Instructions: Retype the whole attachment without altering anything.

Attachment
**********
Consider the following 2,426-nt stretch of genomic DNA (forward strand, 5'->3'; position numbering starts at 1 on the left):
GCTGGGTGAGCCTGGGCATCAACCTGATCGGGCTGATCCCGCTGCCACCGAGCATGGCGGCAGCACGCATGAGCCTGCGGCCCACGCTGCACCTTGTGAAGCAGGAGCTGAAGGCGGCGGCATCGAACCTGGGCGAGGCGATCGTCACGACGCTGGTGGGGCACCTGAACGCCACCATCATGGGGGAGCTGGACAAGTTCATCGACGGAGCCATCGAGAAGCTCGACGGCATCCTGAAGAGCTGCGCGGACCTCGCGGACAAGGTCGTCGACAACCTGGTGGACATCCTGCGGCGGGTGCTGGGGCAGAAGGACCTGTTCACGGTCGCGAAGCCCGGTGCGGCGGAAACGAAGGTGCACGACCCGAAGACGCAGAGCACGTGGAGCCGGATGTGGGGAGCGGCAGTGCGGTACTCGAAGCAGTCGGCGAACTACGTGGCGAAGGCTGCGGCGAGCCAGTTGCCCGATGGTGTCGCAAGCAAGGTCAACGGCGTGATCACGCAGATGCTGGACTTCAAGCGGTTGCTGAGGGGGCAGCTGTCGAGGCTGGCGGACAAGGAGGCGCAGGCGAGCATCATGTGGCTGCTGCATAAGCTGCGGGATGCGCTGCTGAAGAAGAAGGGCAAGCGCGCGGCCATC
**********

Consider the following 2,426-nt stretch of genomic DNA (forward strand, 5'->3'; position numbering starts at 1 on the left):
GCTGGGTGAGCCTGGGCATCAACCTGATCGGGCTGATCCCGCTGCCACCGAGCATGGCGGCAGCACGCATGAGCCTGCGGCCCACGCTGCACCTTGTGAAGCAGGAGCTGAAGGCGGCGGCATCGAACCTGGGCGAGGCGATCGTCACGACGCTGGTGGGGCACCTGAACGCCACCATCATGGGGGAGCTGGACAAGTTCATCGACGGAGCCATCGAGAAGCTCGACGGCATCCTGAAGAGCTGCGCGGACCTCGCGGACAAGGTCGTCGACAACCTGGTGGACATCCTGCGGCGGGTGCTGGGGCAGAAGGACCTGTTCACGGTCGCGAAGCCCGGTGCGGCGGAAACGAAGGTGCACGACCCGAAGACGCAGAGCACGTGGAGCCGGATGTGGGGAGCGGCAGTGCGGTACTCGAAGCAGTCGGCGAACTACGTGGCGAAGGCTGCGGCGAGCCAGTTGCCCGATGGTGTCGCAAGCAAGGTCAACGGCGTGATCACGCAGATGCTGGACTTCAAGCGGTTGCTGAGGGGGCAGCTGTCGAGGCTGGCGGACAAGGAGGCGCAGGCGAGCATCATGTGGCTGCTGCATAAGCTGCGGGATGCGCTGCTGAAGAAGAAGGGCAAGCGCGCGGCCATC